In a game-changing study, researchers have discovered that excess aldosterone production is a common and unrecognised cause of high blood pressure. Primary aldosteronism is a condition where the adrenal glands produce too much of the hormone aldosterone, which causes high blood pressure and cardiovascular disease.
The findings from a cross-sectional study published in the journal Annals of Internal Medicine have implicated the hormone aldosterone as a common and unrecognised contributor to hypertension.
Hypertension affects more than 1.5 billion people worldwide and is arguably the leading preventable cause of heart disease and stroke.
"Primary aldosteronism has traditionally been considered to be an uncommon cause of hypertension, however, the findings of this study show that it is much more common than previously recognised," the authors wrote.
To reach this conclusion, researchers from four academic medical centres (including Brigham and Women's Hospital, University of Alabama, University of Virginia, and the University of Utah in the US) studied patients with normotension (blood pressure that is within the normal range), stage 1 hypertension, stage 2 hypertension and resistant hypertension to determine the prevalence of excess aldosterone production and primary aldosteronism.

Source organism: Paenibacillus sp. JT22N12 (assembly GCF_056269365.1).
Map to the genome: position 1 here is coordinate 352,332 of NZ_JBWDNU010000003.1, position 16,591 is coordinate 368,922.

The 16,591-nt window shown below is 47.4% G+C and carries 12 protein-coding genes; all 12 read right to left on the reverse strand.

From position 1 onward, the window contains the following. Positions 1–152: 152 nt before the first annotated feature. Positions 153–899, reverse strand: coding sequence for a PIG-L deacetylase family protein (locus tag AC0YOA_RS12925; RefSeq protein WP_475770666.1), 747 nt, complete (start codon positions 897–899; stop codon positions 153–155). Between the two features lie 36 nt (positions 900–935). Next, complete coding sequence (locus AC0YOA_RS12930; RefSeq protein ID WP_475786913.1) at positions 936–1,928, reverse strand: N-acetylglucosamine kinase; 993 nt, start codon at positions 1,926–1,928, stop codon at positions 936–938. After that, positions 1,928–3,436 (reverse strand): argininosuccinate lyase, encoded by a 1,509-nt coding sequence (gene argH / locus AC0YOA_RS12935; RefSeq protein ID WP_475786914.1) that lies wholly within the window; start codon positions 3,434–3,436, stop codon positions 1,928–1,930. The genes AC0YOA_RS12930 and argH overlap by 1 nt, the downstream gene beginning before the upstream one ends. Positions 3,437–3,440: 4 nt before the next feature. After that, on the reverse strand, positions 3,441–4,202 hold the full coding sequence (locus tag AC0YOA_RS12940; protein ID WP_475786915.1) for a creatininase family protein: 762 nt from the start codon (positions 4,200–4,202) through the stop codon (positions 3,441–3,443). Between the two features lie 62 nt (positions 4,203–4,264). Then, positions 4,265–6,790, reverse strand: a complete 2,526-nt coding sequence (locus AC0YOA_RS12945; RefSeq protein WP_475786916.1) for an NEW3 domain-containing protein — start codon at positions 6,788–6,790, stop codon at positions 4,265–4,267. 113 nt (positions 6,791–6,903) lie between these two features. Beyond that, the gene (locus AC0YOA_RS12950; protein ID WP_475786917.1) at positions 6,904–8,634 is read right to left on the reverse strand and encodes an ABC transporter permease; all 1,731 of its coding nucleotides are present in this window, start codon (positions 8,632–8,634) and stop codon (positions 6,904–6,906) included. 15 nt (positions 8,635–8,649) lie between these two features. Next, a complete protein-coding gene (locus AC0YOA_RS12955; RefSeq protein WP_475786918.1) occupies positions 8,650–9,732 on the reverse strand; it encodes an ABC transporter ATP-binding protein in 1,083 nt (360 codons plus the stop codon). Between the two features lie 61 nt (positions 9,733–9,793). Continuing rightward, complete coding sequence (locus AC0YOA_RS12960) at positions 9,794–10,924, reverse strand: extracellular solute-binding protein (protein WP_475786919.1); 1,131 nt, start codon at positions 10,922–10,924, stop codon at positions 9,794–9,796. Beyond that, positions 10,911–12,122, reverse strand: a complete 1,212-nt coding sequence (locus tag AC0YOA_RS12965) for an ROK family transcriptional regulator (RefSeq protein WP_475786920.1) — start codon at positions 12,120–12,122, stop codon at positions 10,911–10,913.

They found that there was a continuum of excess aldosterone production that paralleled the severity of blood pressure.
Importantly, most of this excess aldosterone production would have not been recognised by currently recommended diagnostic approaches.
According to the authors, this finding supports the need to redefine primary aldosteronism from a rare disease to, instead, a common syndrome that manifests across a broad severity spectrum and may be a primary cause of hypertension.
Since generic medications that block the deleterious effects of aldosterone already exist and are easily available, these findings suggest that using these drugs more frequently to treat hypertension may be an effective way to lower the risk of cardiovascular disease.
The author of an accompanying editorial, Professor John Funder, called the study a "game-changer" and indicated that these findings should trigger a "radical reconstruction" of current clinical practice and guideline recommendations.